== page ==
Thimphu police on Tuesday arrested the owners of Bhutan Employment Overseas (BEO) Tenzin Rigden and Jurmey Tshewang for alleged forgery of documents in connection with the Learn and Earn Programme (LEP) in Japan.
This was following a petition submitted by the parents’ representatives and youth sent to Japan through LEP to the Chief of Police on June 27. About 100 parents went to the Royal Bhutan Police Headquarters to register a criminal complaint against BEO.
Following a month of review, both were arrested from their office on the afternoon of July 30.
Based on the complaint submitted to the police, lawyer of the Parents’ Committee, Nawang Tobgay, submitted evidence of forged documents stating that BEO had forged bank’s seal, logo and signature and bank statements.
The other complaints against BEO included deceptive practices where youth were guaranteed job opportunities in Japan, harassing youth for complaining, abandonment of a person in danger through the programme, and human trafficking where the youth were exploited.
However, a police official said that these issues did not merit investigation as they were civil cases and were already with the Office of the Attorney General. “The case did not qualify as criminal, including human trafficking because the youth were sent by the government as a part of LEP.”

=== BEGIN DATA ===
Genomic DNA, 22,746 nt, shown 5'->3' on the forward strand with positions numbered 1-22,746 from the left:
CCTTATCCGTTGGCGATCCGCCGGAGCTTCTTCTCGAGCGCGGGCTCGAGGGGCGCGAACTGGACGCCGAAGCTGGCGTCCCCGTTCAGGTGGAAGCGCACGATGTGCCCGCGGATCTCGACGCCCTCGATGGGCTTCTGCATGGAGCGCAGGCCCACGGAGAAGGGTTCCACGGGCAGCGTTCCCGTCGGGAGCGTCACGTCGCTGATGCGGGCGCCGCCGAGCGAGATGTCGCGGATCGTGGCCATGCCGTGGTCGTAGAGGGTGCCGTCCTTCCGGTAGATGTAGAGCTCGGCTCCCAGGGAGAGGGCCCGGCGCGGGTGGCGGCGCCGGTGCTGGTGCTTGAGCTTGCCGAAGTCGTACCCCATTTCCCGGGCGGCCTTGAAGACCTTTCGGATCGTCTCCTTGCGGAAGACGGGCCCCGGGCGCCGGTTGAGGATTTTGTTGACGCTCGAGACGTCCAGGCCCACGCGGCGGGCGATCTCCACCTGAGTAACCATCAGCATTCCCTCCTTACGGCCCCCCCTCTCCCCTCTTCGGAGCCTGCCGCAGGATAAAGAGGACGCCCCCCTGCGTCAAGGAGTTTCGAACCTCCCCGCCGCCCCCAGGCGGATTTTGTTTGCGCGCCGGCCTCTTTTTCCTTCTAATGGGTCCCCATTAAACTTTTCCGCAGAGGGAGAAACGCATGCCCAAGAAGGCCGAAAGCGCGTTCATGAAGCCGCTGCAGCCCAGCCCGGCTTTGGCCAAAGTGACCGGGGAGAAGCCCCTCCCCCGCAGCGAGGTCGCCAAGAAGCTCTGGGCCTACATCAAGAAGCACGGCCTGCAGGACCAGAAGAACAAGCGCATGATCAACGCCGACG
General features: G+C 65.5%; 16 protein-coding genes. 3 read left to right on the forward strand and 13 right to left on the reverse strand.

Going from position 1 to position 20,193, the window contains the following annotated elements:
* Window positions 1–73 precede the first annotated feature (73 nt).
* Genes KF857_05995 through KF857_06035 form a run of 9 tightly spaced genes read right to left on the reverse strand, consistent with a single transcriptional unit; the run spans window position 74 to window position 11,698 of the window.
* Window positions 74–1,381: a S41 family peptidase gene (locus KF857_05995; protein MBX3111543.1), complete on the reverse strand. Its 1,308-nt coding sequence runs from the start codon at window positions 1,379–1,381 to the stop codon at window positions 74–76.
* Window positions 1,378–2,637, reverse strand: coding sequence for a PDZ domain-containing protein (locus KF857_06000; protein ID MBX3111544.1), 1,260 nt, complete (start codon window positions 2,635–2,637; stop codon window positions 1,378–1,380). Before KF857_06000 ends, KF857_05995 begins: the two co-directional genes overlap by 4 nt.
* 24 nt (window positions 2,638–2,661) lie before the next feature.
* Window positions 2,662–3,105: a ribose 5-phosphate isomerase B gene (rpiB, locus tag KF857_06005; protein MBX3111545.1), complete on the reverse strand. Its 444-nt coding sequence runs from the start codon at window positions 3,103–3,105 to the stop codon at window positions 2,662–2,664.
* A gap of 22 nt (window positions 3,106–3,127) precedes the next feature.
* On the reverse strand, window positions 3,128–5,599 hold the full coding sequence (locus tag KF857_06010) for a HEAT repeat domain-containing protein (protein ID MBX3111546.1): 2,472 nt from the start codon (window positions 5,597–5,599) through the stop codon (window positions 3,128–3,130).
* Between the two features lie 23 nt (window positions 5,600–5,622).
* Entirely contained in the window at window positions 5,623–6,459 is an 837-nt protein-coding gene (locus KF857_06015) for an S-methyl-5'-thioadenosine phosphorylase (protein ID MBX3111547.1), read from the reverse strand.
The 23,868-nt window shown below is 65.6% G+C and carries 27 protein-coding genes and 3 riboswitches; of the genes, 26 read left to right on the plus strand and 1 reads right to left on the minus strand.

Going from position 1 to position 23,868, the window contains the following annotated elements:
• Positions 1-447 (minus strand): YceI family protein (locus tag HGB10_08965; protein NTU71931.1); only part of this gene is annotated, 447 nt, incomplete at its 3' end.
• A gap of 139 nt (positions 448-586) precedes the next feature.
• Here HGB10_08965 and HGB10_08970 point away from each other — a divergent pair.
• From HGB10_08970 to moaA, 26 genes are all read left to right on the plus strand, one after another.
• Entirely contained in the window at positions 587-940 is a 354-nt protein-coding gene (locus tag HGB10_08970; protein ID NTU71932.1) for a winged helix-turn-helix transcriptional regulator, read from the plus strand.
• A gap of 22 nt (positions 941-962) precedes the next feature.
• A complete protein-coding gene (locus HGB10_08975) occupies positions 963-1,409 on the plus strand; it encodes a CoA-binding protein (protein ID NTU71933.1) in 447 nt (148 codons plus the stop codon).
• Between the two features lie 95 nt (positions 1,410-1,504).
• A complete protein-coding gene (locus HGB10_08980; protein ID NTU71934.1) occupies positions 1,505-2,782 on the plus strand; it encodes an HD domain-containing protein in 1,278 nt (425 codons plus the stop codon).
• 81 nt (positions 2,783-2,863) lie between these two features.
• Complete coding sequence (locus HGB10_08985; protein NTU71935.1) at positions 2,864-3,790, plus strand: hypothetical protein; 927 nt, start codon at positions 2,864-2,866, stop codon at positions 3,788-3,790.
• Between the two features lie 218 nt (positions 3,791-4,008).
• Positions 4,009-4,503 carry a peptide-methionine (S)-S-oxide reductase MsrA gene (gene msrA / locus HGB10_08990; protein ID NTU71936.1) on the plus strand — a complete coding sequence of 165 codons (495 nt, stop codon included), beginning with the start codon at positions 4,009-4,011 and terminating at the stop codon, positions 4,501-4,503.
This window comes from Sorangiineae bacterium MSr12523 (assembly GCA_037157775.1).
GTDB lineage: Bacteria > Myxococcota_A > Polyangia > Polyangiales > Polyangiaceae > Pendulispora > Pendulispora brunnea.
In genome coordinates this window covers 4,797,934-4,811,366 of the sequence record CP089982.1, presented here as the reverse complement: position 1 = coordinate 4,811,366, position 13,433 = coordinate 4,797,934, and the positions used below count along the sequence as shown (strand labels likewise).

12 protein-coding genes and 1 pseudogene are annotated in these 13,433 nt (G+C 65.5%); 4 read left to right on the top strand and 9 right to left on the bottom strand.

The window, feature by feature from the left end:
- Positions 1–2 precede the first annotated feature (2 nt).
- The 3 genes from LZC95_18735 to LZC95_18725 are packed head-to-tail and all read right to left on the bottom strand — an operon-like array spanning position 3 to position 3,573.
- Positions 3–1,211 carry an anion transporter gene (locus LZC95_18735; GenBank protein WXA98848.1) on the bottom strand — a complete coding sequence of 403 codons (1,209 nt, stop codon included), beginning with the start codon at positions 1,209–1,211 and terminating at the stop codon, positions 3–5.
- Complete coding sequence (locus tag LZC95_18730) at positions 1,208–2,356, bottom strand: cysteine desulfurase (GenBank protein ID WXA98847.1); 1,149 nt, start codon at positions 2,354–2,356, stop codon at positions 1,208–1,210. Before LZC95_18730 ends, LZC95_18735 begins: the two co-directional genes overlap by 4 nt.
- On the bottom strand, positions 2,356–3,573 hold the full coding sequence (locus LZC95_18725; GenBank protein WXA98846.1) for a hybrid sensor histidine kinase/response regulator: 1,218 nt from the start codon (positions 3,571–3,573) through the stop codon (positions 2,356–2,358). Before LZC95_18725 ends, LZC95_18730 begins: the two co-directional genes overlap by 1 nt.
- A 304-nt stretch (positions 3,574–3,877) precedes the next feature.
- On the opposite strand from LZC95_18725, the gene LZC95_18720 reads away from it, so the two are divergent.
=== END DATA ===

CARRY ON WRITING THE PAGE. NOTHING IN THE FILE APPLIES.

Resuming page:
The police are still investigating the case.
Nawang Tobgay earlier told Kuensel that while they were drafting a 15-page letter to appeal to the court as a civil case, they realised that the case was more of criminal in nature and decided to register the case with the police.
“The civil case would only compensate the youth but there will be no punishment to the agent and they should be punished,” he said. “However, we’ll go by the police investigation and their findings.”
The case came to limelight last year after the ACC asked the labour ministry to compel BEO to refund translation fees amounting to Nu 3.832 million (M) to the 511 students sent to Japan through the programme.
The parents’ committee had also said that if the police register the case as a criminal charge, they would not file it as a civil case. However, lawyer Nawang Tobgay said that they are still discussing with the parents’ representatives whether to sue BEO.
Yangchen C Rinzin